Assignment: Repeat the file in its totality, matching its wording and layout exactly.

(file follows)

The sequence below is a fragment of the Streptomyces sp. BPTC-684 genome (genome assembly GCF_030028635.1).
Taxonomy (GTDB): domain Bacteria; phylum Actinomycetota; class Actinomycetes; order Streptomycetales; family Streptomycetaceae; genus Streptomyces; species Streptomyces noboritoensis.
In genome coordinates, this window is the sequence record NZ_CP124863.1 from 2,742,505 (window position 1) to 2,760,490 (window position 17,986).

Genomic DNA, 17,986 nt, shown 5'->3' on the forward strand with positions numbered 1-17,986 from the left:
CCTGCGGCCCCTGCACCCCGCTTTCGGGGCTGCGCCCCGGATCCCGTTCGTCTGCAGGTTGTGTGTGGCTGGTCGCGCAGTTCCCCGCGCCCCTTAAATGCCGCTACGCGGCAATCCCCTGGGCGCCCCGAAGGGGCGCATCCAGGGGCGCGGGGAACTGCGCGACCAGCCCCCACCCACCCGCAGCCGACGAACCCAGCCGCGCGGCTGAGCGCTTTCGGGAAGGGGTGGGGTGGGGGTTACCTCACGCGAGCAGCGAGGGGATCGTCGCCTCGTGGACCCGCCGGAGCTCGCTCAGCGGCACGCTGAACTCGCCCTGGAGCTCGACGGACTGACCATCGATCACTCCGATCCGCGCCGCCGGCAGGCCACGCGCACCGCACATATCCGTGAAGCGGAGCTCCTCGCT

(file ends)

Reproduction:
The sequence below is a fragment of the Streptomyces sp. BPTC-684 genome (genome assembly GCF_030028635.1).
Taxonomy (GTDB): domain Bacteria; phylum Actinomycetota; class Actinomycetes; order Streptomycetales; family Streptomycetaceae; genus Streptomyces; species Streptomyces noboritoensis.
In genome coordinates, this window is the sequence record NZ_CP124863.1 from 2,742,505 (window position 1) to 2,760,490 (window position 17,986).

Genomic DNA, 17,986 nt, shown 5'->3' on the forward strand with positions numbered 1-17,986 from the left:
CCTGCGGCCCCTGCACCCCGCTTTCGGGGCTGCGCCCCGGATCCCGTTCGTCTGCAGGTTGTGTGTGGCTGGTCGCGCAGTTCCCCGCGCCCCTTAAATGCCGCTACGCGGCAATCCCCTGGGCGCCCCGAAGGGGCGCATCCAGGGGCGCGGGGAACTGCGCGACCAGCCCCCACCCACCCGCAGCCGACGAACCCAGCCGCGCGGCTGAGCGCTTTCGGGAAGGGGTGGGGTGGGGGTTACCTCACGCGAGCAGCGAGGGGATCGTCGCCTCGTGGACCCGCCGGAGCTCGCTCAGCGGCACGCTGAACTCGCCCTGGAGCTCGACGGACTGACCATCGATCACTCCGATCCGCGCCGCCGGCAGGCCACGCGCACCGCACATATCCGTGAAGCGGAGCTCCTCGCT